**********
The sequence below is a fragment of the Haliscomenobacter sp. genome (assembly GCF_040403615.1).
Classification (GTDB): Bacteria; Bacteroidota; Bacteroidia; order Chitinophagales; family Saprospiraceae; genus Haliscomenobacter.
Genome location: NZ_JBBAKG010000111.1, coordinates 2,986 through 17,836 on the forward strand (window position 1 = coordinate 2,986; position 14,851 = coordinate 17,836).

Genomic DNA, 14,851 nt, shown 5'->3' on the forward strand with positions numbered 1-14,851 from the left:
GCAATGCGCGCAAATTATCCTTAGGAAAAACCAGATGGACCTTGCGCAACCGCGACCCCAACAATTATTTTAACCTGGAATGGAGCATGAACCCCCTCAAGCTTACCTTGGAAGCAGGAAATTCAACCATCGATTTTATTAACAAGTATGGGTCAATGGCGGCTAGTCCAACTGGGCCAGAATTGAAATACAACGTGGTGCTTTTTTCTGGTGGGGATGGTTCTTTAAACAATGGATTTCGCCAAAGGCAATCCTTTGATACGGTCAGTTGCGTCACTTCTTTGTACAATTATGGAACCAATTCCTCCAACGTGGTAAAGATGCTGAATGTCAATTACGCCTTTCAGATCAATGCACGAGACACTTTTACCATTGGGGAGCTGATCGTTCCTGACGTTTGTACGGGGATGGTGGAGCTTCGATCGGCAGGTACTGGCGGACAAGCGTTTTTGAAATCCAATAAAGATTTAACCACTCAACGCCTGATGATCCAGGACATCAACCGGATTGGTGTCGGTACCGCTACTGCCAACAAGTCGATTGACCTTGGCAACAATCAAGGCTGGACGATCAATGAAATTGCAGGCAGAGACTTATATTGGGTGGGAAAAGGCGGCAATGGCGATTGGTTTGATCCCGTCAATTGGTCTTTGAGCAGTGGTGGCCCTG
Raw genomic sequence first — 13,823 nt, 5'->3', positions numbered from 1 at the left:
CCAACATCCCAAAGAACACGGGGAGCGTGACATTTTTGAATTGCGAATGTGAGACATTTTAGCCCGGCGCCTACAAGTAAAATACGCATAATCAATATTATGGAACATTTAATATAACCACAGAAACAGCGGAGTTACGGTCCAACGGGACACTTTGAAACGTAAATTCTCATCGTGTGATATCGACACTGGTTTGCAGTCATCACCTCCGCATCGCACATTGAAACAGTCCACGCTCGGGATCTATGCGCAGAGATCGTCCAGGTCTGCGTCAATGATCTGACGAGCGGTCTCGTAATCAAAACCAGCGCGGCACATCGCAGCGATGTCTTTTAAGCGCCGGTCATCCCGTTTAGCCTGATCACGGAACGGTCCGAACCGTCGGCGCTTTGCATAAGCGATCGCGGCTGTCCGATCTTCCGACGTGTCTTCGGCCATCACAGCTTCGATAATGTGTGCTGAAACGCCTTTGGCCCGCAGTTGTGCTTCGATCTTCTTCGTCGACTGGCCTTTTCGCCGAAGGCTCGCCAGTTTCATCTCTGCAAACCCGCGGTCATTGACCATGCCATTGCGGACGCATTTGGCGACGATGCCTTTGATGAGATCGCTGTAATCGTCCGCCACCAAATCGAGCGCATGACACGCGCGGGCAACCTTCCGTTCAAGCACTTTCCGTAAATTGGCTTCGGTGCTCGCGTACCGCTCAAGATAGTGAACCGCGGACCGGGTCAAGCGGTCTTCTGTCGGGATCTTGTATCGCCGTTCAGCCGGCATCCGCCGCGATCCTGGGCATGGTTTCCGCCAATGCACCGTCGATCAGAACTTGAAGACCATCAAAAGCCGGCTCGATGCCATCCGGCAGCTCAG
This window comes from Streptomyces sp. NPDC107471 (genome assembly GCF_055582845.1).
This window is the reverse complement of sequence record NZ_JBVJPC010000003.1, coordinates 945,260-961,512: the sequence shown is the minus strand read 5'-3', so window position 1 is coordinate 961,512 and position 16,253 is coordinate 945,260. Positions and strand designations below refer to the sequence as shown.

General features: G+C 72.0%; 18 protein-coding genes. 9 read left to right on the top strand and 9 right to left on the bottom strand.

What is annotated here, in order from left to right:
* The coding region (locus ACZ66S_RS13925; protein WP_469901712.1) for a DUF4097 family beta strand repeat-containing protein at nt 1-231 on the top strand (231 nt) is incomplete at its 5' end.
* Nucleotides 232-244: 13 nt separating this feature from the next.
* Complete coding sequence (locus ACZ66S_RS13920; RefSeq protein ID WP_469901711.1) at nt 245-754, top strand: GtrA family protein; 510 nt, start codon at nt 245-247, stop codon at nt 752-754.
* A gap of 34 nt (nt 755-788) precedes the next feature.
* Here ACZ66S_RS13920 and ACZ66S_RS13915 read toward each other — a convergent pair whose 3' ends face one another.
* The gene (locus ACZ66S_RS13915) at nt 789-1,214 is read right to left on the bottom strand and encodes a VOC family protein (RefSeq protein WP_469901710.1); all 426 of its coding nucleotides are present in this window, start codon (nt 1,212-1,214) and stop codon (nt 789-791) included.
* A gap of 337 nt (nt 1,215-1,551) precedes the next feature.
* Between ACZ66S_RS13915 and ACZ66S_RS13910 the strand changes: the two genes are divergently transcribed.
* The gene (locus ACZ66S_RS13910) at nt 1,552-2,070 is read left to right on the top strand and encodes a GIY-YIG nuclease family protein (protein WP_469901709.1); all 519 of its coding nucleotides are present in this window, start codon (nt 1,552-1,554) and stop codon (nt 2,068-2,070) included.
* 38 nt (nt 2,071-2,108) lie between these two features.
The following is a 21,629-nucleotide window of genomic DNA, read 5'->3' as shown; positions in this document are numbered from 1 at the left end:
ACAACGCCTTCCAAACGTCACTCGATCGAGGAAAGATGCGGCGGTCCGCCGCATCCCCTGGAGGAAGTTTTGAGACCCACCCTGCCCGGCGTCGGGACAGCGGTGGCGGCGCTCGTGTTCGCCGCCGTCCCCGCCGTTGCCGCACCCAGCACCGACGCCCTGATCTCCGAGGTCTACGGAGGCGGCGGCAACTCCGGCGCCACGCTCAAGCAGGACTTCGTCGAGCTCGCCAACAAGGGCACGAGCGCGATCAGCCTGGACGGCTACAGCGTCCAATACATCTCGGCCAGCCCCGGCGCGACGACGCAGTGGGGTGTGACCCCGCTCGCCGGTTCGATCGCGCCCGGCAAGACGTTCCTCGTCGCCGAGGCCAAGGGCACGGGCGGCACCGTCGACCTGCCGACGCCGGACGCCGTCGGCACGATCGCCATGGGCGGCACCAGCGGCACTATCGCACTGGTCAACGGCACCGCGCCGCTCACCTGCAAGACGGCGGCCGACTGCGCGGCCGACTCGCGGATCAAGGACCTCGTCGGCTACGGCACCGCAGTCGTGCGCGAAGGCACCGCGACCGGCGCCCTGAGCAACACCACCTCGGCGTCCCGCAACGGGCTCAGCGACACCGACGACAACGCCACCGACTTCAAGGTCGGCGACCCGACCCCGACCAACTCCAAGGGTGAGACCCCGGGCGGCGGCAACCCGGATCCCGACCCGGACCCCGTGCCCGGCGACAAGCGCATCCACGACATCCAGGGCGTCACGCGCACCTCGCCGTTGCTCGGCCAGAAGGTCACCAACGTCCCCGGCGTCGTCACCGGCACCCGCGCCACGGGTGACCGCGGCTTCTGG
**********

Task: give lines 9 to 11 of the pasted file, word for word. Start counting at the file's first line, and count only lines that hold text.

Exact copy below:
This window is the reverse complement of sequence record NZ_JBVJPC010000003.1, coordinates 945,260-961,512: the sequence shown is the minus strand read 5'-3', so window position 1 is coordinate 961,512 and position 16,253 is coordinate 945,260. Positions and strand designations below refer to the sequence as shown.

General features: G+C 72.0%; 18 protein-coding genes. 9 read left to right on the top strand and 9 right to left on the bottom strand.

What is annotated here, in order from left to right: